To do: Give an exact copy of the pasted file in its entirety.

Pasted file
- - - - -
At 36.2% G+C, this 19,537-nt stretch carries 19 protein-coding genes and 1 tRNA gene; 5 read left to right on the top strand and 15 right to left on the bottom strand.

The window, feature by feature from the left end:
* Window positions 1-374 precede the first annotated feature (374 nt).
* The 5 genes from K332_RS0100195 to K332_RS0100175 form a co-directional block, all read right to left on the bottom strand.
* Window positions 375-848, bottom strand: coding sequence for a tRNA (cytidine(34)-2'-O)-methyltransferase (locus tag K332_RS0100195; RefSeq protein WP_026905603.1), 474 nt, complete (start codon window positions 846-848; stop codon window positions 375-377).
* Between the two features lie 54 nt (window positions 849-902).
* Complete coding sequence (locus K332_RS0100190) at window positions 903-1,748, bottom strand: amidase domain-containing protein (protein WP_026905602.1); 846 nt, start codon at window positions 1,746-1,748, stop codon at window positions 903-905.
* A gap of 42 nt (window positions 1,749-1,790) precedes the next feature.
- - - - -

At 36.2% G+C, this 19,537-nt stretch carries 19 protein-coding genes and 1 tRNA gene; 5 read left to right on the top strand and 15 right to left on the bottom strand.

The window, feature by feature from the left end:
* Window positions 1-374 precede the first annotated feature (374 nt).
* The 5 genes from K332_RS0100195 to K332_RS0100175 form a co-directional block, all read right to left on the bottom strand.
* Window positions 375-848, bottom strand: coding sequence for a tRNA (cytidine(34)-2'-O)-methyltransferase (locus tag K332_RS0100195; RefSeq protein WP_026905603.1), 474 nt, complete (start codon window positions 846-848; stop codon window positions 375-377).
* Between the two features lie 54 nt (window positions 849-902).
* Complete coding sequence (locus K332_RS0100190) at window positions 903-1,748, bottom strand: amidase domain-containing protein (protein WP_026905602.1); 846 nt, start codon at window positions 1,746-1,748, stop codon at window positions 903-905.
* A gap of 42 nt (window positions 1,749-1,790) precedes the next feature.